Book Image

vSphere Virtual Machine Management

By : Rebecca Fitzhugh
Book Image

vSphere Virtual Machine Management

By: Rebecca Fitzhugh

Overview of this book

Table of Contents (17 chapters)
vSphere Virtual Machine Management
About the Author
About the Reviewers

vSphere virtual machines

At the heart of virtualization lies the virtual machine. A virtual machine is a set of virtual hardware whose characteristics are determined by a set of files; it is this virtual hardware that a guest operating system is installed on. A virtual machine runs an operating system and a set of applications just like a physical server. A virtual machine comprises a set of configuration files and is backed by the physical resources of an ESXi host. An ESXi host is the physical server that has the VMware hypervisor, known as ESXi, installed. Each virtual machine is equipped with virtual hardware and devices that provide the same functionality as having physical hardware.

Virtual machines are created within a virtualization layer, such as ESXi running on a physical server. This virtualization layer manages requests from the virtual machine for resources such as CPU or memory. It is the virtualization layer that is responsible for translating these requests to the underlying physical hardware.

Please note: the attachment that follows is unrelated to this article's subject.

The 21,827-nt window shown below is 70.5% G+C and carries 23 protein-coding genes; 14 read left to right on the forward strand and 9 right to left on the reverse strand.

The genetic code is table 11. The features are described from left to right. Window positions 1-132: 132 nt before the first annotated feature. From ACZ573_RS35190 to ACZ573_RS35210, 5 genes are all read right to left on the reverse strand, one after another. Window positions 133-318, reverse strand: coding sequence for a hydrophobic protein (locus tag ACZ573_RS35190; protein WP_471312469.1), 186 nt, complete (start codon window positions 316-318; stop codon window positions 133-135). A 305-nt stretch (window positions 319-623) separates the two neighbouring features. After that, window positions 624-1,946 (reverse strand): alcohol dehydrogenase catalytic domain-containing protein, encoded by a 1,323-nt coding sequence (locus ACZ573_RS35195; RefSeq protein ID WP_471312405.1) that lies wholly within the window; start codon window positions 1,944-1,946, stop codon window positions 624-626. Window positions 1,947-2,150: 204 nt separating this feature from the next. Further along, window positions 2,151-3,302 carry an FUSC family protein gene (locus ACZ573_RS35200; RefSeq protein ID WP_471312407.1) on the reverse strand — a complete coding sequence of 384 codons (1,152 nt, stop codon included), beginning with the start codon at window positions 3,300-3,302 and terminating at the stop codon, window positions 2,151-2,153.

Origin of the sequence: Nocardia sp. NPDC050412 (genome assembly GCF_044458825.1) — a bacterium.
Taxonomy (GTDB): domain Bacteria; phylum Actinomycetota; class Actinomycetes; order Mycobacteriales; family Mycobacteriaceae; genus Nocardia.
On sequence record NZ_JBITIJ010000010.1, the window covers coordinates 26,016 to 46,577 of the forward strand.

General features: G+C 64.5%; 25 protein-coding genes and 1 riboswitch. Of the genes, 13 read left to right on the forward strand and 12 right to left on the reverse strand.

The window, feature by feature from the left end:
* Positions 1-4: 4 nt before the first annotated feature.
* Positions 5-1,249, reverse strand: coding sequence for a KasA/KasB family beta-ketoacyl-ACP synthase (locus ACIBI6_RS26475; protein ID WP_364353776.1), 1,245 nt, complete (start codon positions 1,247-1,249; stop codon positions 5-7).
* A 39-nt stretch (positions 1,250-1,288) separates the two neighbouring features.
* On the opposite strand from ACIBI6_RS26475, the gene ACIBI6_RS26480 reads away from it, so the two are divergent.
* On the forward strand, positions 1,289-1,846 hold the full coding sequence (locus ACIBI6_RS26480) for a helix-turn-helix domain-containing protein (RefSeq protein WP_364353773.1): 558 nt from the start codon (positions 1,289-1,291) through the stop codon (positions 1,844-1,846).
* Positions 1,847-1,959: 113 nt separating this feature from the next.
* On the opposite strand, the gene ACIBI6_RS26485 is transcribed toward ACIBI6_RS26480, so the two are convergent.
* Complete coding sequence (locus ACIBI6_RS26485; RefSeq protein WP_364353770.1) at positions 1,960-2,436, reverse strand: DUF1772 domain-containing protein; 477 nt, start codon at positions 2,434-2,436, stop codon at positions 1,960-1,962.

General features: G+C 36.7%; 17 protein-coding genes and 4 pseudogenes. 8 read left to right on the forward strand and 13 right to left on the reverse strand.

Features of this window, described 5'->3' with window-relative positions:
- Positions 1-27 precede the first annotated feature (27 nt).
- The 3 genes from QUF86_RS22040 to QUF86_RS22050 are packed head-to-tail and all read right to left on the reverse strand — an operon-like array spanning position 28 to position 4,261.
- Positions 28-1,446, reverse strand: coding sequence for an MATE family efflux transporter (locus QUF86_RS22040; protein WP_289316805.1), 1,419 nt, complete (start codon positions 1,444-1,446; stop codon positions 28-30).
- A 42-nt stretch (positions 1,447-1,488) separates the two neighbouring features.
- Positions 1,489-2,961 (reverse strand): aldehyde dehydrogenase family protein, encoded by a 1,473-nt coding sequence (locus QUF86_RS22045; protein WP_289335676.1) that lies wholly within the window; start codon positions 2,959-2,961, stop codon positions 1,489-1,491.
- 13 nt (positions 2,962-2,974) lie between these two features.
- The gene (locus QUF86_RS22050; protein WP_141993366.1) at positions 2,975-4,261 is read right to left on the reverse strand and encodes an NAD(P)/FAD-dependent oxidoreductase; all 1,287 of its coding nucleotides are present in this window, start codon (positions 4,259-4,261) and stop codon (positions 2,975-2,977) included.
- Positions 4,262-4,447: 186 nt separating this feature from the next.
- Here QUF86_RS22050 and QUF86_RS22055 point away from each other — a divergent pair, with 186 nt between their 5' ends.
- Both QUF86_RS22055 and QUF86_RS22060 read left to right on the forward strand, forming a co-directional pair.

Each virtual machine is granted a portion of the physical hardware. All VMs have their own virtual hardware (there are important ones to note, called the primary 4: CPU, memory, disk, and network). Each of these VMs is isolated from the other and each interacts with the underlying hardware through a thin software layer known as the hypervisor. This is different from a physical architecture in which the installed operating system interacts with installed hardware directly.

With virtualization, there are many benefits, in relation to portability, security, and manageability that aren't available in an environment that uses a traditional physical infrastructure. However, once provisioned, virtual machines use many of the same principles that are applied to physical servers.

The preceding diagram demonstrates the differences between the traditional physical architecture (left) and a virtual architecture (right). Notice that the physical architecture typically has a single application and a single operating system using the physical resources. The virtual architecture has multiple virtual machines running on a single physical server, accessing the hardware through the thin hypervisor layer.